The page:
It was late fall. It was my day off. I finished all my homework the night before. And I was ready to get out of the house.
Just before leaving I checked the forecast — rainy with a chance of rain — but as a true Oregonian, this was no obstacle. With my rain jacket packed, I drove down Highway 22, entering the Mt. Jefferson Wilderness area, towards the Pamelia Lake trailhead to ascend towards Grizzly Peak.
Just before reaching the trailhead, I pulled off the road to get a quick view of Detroit Lake. In the summer the 9-mile-long canyon reservoir is usually dotted with boaters, anglers and sunbathers.
But on this late fall day, as the season inched towards winter, the lake was still and reflected a thick fog sweeping over the forest.
Since Grizzly Peak is located in the protected Pamelia Limited Entry Area, accessing the trail requires a limited entry area permit and a daily quota is enforced. Fortunately I was able to get a day-of-trip permit, but those with more foresight might opt to purchase an advance reservation ahead of time. Either way, both are $10.
Once on the trailhead, I immediately got a glimpse of Oregon’s geological history at its finest — a rushing river, fallen trees and a tapestry of green all around. I even discovered a secret waterfall along the way. (But don’t tell!)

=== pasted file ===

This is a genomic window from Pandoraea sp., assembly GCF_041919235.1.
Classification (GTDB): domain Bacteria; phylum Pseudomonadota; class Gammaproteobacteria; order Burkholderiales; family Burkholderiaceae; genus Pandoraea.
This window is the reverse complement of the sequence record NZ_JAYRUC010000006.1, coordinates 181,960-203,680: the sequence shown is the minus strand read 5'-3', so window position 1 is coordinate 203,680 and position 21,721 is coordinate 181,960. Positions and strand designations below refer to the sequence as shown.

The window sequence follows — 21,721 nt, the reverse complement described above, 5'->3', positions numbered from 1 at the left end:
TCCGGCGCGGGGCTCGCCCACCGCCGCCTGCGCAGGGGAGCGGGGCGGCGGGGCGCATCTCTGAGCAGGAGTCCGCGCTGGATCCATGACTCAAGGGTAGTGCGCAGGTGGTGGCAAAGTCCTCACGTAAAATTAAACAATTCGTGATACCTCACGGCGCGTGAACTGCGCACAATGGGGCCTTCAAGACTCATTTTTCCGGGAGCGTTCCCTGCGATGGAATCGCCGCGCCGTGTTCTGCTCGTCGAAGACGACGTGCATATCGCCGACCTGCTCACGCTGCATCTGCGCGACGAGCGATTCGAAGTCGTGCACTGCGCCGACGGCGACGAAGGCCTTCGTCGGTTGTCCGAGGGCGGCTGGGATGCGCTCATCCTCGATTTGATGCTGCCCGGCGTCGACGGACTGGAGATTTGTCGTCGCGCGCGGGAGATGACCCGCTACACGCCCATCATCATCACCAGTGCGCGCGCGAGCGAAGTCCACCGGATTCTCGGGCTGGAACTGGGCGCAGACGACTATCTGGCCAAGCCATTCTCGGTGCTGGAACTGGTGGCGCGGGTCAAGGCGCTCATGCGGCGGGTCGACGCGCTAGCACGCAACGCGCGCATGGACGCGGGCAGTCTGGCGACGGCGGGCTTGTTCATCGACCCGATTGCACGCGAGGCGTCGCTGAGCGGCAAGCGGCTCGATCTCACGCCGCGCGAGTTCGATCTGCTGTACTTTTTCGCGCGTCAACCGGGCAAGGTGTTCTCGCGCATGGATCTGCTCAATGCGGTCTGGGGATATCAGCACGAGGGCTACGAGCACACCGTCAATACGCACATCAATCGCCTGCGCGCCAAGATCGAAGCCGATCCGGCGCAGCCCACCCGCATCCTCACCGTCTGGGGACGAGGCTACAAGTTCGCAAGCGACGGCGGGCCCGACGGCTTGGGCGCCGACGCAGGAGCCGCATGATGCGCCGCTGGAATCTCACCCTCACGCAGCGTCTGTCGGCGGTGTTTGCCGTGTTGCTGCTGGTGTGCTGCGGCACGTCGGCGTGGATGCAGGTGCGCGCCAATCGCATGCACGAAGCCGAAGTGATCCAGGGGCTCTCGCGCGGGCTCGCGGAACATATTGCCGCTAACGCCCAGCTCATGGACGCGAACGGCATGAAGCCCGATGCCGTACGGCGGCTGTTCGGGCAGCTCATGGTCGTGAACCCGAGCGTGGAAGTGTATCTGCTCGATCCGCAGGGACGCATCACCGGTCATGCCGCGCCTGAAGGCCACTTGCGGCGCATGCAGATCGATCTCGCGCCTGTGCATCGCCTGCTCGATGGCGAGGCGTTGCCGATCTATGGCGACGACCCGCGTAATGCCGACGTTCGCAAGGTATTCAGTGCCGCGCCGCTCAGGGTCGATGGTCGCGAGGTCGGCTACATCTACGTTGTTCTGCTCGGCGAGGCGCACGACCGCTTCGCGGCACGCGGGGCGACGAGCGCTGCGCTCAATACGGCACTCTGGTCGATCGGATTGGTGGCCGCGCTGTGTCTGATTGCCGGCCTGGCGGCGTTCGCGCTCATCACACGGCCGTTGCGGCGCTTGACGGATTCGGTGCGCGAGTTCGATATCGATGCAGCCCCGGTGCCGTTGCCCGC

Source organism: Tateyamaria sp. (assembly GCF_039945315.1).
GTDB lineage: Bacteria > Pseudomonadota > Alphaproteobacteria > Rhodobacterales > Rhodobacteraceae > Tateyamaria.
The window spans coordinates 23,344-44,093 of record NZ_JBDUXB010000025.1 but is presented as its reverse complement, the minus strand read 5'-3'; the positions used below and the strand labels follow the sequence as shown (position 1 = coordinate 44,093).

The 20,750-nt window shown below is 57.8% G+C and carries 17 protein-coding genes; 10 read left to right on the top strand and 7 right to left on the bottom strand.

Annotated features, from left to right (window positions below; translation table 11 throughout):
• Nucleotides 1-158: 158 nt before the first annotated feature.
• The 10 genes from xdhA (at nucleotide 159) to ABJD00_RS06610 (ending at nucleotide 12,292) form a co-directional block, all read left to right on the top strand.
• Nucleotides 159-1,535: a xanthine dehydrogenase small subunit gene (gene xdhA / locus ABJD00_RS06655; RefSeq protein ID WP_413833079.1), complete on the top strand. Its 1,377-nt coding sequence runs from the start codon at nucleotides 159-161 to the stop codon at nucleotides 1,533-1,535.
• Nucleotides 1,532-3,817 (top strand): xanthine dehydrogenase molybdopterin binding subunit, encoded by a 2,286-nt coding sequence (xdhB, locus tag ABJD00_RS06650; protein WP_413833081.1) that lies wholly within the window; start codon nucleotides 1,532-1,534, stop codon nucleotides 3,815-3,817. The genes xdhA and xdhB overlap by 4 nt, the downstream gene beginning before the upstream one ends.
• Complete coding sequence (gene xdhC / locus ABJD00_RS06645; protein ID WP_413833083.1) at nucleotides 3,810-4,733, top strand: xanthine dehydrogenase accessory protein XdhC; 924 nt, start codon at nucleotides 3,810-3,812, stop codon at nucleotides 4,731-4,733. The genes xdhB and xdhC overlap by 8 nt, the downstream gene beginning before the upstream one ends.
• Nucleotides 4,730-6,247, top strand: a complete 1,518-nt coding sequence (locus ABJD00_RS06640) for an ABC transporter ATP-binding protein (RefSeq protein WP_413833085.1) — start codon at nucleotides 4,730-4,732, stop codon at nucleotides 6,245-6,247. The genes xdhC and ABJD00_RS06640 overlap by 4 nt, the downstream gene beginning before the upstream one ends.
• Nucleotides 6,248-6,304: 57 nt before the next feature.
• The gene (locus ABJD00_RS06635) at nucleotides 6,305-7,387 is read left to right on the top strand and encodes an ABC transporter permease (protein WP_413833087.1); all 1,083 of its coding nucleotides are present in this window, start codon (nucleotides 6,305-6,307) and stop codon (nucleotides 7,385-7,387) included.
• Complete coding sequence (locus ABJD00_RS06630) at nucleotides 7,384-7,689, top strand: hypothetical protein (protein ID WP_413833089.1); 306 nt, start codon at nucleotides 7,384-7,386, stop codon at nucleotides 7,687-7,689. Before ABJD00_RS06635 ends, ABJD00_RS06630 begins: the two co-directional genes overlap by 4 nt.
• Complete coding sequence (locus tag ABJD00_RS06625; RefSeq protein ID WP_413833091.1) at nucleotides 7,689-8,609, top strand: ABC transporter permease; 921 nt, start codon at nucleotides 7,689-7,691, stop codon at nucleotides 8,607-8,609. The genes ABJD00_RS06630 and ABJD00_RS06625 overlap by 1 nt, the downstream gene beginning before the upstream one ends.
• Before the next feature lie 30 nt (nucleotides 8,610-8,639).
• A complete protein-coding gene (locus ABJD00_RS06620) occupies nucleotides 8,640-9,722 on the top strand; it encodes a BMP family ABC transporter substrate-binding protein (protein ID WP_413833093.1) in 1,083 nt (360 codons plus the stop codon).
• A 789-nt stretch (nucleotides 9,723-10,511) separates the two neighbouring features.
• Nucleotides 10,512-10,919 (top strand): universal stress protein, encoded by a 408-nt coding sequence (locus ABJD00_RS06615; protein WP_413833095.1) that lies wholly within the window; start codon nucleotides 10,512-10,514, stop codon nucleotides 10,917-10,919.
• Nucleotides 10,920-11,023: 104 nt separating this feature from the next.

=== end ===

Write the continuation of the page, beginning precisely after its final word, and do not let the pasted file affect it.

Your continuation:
Admiring the last bit of fall before it’s gone.
Enjoying the sounds of the river as I trek along the trail.
Oregon’s ever-changing weather shined down on me.
Any Oregonian knows that even when the weather app claims it’ll rain all day, clear skies could still stop by. As sunlight began to pour over the trail, Pamelia Lake glowed in all its own reflective glory.
After a couple of miles of traversing through old-growth forest, the Grizzly Peak trail splits from the Pamelia Lake trail. To the right of the trail junction is the way to Grizzly Peak; to the left leads to the Pacific Crest Trail. Parts of the PCT are closed due to fire restoration, and it’s best to check with the Detroit Ranger Station prior to hiking for current conditions.
From here, I made my way towards Grizzly Peak and got a taste of some first snow.
The depth of Mt. Jefferson Wilderness becomes apparent as I approach the summit.
A fellow hiker commented that Mt. Jefferson is “just in your face.” From the Grizzly Peak summit it was sure hard to miss.
And it was also hard to look away. I took in one long, last view of the magnificent mountain before returning home for the night.